I read on BBC Online today that Mathew Taylor has launched an extraordinarily intemperate attack on the 'blogasphere'. I am not in the least bit surprised that Tony Blair's retiring Chief Strategy Officer is frustrated by the way the political 'spin machines' are losing control of news management as a result of the growth of political discussion on the internet. He really allowed his frustration to show through. He talks about 'the shrill discourse of demands' that dominate modern politics - as if it hasn't always been the same. The difference today is that it isn't only politicians who can do it. Everyone can - on the internet. Mathew Taylor bemoans the fact that the media portrays an image where 'leaders are out there to shaft you'. That is just what other political leaders have always done. What's new is that it isn't just the official media - which can be controlled through the licence fee or by threats to cut off the supply of information. Its anyone with access to the internet. Taylor goes completely over the top when he says that blogs are 'hostile and, generally speaking, basically see their job as every day exposing how venal, stupid, mendacious politicians are'. If that is what they did, no-one would read them.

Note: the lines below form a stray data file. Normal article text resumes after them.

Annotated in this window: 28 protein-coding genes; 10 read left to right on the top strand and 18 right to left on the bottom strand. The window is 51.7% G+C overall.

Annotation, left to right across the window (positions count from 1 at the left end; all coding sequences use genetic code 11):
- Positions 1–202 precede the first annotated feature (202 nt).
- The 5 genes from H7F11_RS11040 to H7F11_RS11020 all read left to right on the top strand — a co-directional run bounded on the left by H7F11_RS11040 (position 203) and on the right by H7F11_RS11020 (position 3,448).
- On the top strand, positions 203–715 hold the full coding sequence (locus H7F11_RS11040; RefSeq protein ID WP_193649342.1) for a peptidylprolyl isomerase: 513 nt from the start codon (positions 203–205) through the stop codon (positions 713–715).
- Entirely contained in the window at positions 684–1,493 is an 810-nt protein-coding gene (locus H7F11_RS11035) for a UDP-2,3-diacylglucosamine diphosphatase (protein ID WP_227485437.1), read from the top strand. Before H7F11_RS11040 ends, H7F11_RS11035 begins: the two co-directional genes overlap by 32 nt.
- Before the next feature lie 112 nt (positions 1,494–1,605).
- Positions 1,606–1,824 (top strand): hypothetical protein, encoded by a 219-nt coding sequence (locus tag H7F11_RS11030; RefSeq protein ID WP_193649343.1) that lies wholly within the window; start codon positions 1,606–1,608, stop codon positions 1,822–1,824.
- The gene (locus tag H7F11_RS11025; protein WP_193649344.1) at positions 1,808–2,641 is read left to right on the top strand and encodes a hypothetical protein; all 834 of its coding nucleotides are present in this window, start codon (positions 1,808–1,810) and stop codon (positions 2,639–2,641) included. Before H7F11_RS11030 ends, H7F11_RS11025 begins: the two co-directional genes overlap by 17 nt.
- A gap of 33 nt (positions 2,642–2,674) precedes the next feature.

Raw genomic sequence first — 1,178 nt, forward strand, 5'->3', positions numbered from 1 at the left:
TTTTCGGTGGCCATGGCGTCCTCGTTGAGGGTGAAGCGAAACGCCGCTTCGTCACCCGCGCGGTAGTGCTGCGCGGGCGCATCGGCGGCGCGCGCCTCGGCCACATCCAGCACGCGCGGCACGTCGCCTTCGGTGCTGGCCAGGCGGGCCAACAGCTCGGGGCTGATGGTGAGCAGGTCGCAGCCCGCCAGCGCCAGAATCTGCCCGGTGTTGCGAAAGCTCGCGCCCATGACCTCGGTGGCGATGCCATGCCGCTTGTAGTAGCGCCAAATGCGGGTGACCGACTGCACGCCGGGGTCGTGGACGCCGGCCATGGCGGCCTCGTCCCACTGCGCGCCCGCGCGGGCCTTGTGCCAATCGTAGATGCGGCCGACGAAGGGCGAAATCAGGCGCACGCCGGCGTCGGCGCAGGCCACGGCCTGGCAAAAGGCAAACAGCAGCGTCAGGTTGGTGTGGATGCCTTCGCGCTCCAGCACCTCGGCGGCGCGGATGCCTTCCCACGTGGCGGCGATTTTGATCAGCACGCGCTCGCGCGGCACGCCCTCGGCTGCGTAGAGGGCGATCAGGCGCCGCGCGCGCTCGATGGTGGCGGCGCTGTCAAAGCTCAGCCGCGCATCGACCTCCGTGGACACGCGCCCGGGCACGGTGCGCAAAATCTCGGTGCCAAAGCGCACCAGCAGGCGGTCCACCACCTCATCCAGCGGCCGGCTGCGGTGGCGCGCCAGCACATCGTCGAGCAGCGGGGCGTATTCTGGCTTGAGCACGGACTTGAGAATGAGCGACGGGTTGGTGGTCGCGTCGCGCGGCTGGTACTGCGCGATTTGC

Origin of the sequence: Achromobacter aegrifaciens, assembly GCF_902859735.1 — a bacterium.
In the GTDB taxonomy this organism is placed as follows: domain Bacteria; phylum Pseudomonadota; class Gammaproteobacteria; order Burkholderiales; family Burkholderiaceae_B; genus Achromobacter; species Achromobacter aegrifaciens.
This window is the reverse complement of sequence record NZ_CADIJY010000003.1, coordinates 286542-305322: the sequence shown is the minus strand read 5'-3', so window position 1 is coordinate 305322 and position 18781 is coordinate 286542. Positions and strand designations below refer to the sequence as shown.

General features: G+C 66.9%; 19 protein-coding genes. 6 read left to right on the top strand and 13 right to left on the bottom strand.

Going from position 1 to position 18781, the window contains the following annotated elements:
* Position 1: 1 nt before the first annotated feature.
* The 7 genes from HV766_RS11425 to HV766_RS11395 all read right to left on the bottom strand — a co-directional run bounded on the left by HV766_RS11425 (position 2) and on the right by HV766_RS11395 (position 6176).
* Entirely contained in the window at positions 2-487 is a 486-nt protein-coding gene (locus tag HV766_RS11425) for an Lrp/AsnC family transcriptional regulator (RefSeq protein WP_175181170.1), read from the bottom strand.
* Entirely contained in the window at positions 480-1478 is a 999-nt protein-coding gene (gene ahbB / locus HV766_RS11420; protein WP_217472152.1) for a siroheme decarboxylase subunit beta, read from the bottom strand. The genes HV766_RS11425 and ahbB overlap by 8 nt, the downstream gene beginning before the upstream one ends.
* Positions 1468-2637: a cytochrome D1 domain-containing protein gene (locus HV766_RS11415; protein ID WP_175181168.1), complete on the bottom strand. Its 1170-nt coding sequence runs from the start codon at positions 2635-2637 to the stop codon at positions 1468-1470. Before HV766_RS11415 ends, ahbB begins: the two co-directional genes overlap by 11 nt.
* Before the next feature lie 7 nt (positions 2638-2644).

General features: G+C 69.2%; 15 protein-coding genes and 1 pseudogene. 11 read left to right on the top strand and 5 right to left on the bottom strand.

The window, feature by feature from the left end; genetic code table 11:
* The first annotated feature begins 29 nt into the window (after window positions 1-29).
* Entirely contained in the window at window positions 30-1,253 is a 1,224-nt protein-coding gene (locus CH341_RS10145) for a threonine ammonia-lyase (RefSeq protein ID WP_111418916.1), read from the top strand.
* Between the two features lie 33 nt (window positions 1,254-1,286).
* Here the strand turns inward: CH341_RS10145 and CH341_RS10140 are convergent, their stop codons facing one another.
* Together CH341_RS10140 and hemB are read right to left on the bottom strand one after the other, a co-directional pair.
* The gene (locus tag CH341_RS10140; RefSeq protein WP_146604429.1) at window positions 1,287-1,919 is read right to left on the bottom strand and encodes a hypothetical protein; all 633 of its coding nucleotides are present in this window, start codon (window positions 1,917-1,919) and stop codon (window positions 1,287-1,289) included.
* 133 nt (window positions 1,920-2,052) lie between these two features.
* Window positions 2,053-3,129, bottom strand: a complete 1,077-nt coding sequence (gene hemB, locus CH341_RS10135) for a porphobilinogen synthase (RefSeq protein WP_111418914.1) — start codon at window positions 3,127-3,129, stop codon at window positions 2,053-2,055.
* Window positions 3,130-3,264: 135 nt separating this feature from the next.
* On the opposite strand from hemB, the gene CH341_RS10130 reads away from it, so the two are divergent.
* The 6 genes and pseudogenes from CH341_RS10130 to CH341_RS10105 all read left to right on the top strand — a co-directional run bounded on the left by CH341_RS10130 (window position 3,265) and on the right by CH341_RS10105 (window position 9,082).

The truth is that there is probably more mendacity in the world of politics than is posted on the Nation's blogs - and always has been. But it has been a game that the media has been a part of. I see it every day in the National Assembly and I suspect it is miles worse in Westminster. The rubbish that gets published - straight off party's official press releases!! Today, anybody can say what they actually think - within the bounds of reason and decency. And then there is the ultimate test. If it is not believed, it won't be read. The 'blogaspere' is giving politics back to the people and Mathew Taylor's successor had better get used to it.